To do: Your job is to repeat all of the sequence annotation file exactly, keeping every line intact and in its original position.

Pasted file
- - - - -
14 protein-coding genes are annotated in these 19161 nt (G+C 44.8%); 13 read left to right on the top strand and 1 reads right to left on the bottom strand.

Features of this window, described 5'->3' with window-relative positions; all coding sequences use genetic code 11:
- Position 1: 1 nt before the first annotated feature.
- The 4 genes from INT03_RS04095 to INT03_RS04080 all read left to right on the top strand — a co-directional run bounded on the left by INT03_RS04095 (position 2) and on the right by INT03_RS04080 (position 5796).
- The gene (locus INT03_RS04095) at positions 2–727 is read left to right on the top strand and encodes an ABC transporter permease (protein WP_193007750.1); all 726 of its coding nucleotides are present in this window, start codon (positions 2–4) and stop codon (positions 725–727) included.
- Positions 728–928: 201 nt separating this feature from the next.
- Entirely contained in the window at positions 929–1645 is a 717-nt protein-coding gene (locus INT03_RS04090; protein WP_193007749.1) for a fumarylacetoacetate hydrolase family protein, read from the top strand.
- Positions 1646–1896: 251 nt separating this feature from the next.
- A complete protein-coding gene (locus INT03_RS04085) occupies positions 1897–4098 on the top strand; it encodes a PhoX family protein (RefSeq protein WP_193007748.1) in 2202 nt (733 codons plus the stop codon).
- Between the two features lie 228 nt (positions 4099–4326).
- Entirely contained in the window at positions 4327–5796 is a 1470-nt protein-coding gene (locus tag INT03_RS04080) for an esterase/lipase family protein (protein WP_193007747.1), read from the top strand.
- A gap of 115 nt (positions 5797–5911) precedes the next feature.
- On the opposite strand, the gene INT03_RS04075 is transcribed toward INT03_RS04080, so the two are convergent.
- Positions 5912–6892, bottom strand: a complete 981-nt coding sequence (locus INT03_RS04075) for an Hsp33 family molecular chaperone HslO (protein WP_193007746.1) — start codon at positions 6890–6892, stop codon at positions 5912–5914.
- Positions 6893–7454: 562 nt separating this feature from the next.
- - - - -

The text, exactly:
14 protein-coding genes are annotated in these 19161 nt (G+C 44.8%); 13 read left to right on the top strand and 1 reads right to left on the bottom strand.

Features of this window, described 5'->3' with window-relative positions; all coding sequences use genetic code 11:
- Position 1: 1 nt before the first annotated feature.
- The 4 genes from INT03_RS04095 to INT03_RS04080 all read left to right on the top strand — a co-directional run bounded on the left by INT03_RS04095 (position 2) and on the right by INT03_RS04080 (position 5796).
- The gene (locus INT03_RS04095) at positions 2–727 is read left to right on the top strand and encodes an ABC transporter permease (protein WP_193007750.1); all 726 of its coding nucleotides are present in this window, start codon (positions 2–4) and stop codon (positions 725–727) included.
- Positions 728–928: 201 nt separating this feature from the next.
- Entirely contained in the window at positions 929–1645 is a 717-nt protein-coding gene (locus INT03_RS04090; protein WP_193007749.1) for a fumarylacetoacetate hydrolase family protein, read from the top strand.
- Positions 1646–1896: 251 nt separating this feature from the next.
- A complete protein-coding gene (locus INT03_RS04085) occupies positions 1897–4098 on the top strand; it encodes a PhoX family protein (RefSeq protein WP_193007748.1) in 2202 nt (733 codons plus the stop codon).
- Between the two features lie 228 nt (positions 4099–4326).
- Entirely contained in the window at positions 4327–5796 is a 1470-nt protein-coding gene (locus tag INT03_RS04080) for an esterase/lipase family protein (protein WP_193007747.1), read from the top strand.
- A gap of 115 nt (positions 5797–5911) precedes the next feature.
- On the opposite strand, the gene INT03_RS04075 is transcribed toward INT03_RS04080, so the two are convergent.
- Positions 5912–6892, bottom strand: a complete 981-nt coding sequence (locus INT03_RS04075) for an Hsp33 family molecular chaperone HslO (protein WP_193007746.1) — start codon at positions 6890–6892, stop codon at positions 5912–5914.
- Positions 6893–7454: 562 nt separating this feature from the next.